Graduating Thoughts

Leading up to the graduation I felt it would be like most other semester-completions, because I don’t go home for the summer.

For the past nine years I’ve remained at the Center to help Dr. Yang with summer seminars.

This year I will still do that and I will visit the Center in the fall. So this year-end seemed more like a transition, just including a bit of formality. I probably was too busy to think about the completion of my program. I’ve been more concerned with how to build a career so that I may be able to exit the program as a professional teacher. So I’ve been living a bit more task-oriented instead of present in feelings.

It wasn’t until all of the parents, friends, and locals sat before us and I found myself standing there, lined up with the other graduates, that it actually started to hit me. Dr. Yang looked over to us and said, “To all the graduates, congratulations.” Those words struck me deeply and I awakened and found myself feeling appreciated, accomplished, complete, and content.

Other speakers stood at the podium, addressed us and tears fill my eyes as I reflected back on times of struggle, difficulty, and sacrifice. I felt I was being acknowledged and understood like I’ve never felt before. I was surprised and shocked about finally getting some recognition, and I wasn’t quite prepared for that need to be fulfilled. You see, I feel like a baby, with still much to learn.

It still is difficult to accept these congratulations, appreciation, and acknowledgment but I am working on that now. For the guests who stayed a bit longer, they saw us return to our normal schedules. We woke up Monday morning, meditated, did speed training, and ate breakfast. For me, nothing felt different from the previous weeks. However, now I’m standing in more confidence. I’m listening to others when they tell me to revel, and feel proud.

I am closing this chapter of my life and moving forward with a sense of purpose and motivation to share my gift, whatever that may be - which also needs a little time to emerge. It is unfolding now.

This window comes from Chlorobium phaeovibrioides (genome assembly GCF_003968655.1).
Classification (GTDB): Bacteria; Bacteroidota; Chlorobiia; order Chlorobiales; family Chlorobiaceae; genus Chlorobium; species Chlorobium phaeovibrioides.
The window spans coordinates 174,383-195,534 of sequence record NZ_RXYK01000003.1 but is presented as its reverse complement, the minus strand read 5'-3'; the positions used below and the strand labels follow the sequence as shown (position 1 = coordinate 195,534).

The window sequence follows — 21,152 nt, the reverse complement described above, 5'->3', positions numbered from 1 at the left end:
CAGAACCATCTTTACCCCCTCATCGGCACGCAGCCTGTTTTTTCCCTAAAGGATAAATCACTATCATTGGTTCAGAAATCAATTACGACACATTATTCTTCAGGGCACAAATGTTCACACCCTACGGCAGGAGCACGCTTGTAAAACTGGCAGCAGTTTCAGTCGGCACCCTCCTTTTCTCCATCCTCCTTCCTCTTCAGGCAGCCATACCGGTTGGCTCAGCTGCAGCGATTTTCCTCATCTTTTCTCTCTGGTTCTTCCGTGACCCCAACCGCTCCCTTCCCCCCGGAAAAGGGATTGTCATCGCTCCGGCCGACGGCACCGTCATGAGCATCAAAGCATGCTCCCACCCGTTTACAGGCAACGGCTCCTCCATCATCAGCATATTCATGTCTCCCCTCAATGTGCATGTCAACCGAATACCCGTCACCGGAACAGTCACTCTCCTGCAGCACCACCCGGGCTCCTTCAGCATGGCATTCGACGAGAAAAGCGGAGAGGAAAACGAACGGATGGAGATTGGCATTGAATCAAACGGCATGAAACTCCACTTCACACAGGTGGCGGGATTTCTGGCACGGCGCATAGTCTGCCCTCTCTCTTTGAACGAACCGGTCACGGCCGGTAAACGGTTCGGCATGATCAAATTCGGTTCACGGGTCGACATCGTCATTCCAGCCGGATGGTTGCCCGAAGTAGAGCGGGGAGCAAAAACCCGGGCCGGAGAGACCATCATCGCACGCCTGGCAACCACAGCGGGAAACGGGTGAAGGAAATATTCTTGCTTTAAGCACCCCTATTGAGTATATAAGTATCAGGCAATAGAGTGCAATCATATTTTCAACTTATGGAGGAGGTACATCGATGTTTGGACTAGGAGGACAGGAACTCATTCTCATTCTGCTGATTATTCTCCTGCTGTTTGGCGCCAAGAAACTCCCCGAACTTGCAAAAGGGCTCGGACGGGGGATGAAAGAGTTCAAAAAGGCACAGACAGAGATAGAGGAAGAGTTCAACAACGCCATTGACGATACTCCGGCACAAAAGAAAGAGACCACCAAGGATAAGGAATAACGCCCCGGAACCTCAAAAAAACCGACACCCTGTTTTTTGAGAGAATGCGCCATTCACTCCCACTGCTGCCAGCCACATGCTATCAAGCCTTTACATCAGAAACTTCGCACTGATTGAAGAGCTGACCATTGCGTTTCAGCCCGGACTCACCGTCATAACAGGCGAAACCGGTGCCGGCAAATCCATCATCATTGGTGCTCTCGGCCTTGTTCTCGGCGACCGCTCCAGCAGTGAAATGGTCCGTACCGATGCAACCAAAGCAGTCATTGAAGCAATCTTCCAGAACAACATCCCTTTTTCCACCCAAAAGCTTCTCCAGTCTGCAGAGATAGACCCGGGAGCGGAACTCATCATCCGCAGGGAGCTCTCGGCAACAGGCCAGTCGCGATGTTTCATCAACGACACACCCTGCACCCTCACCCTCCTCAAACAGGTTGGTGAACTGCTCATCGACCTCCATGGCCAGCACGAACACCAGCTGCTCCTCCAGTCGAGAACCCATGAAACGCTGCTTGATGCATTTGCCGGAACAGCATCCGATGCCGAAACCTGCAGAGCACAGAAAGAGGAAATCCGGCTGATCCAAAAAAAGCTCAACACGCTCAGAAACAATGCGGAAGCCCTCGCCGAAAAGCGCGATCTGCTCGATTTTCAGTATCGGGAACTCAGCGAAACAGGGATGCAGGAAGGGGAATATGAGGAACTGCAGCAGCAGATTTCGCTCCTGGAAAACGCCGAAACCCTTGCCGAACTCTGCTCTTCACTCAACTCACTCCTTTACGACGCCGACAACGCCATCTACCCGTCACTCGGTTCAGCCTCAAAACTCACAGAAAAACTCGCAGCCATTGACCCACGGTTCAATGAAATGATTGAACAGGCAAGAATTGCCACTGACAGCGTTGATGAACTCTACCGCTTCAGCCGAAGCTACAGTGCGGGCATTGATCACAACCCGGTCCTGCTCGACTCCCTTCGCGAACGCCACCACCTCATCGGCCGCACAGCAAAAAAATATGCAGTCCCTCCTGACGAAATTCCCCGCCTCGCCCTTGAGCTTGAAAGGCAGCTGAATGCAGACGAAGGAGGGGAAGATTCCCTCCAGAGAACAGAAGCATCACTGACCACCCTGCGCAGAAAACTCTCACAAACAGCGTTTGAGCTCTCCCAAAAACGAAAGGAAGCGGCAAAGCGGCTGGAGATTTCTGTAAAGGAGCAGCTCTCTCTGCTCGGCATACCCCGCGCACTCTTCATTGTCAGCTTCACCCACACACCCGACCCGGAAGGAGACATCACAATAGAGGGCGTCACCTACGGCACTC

In my time on the mountain the world has changed and I have changed. Will I be able to insert myself back into the matrix and survive? Will the contrast of city-buzz, technology, and charged-emotions pose too great a contrast to the clean air, large trees, and humming birds to which I am accustomed? We shall see. I imagine myself as a small puzzle piece searching to find its place amongst all the others. Maybe my spot is ready to receive me, maybe other pieces have not yet been organized to present me with my space. I will continue to practice and polish my edges, and continue to cultivate what I’ve learned.

So what have I learned? No matter where you go, where there are human beings, they are learning to overcome the same fundamental issues that sages, philosophers, and priests have tried to help us solve over the ages. Neuroscientists, social psychologists, emotional intelligence experts and hopefully more martial artists are beginning to answer the questions to these pressing issues. We long for connection above all else and our stumbling blocks can be attributed to our skills around connection, communication, and balance, both within the human organism as well as outside it. This seems to be the emerging truth of our times, taking precedence now, above what we’ve been educated to value and pursue. I believe that martial arts, especially Taijiquan can begin to contribute to this conversation in some very new and exciting ways because of its emphasis on listening, yielding, and seeking understanding and balance, just to name a few. So now the Taiji facilitator is presented with this unique opportunity and responsibility to contribute to and to serve its global citizens.

A longtime teacher of martial arts, Dr. Yang has proclaimed that this century will serve as a spiritual century for all of us willing to step out of the mud and into our potential. Potential for what? To obtain and actualize what we deeply yearn for regarding happiness, fulfillment, contentment and peace. As his student, it is my duty to take this seed, water it in myself, and share all aspects of the experience with others.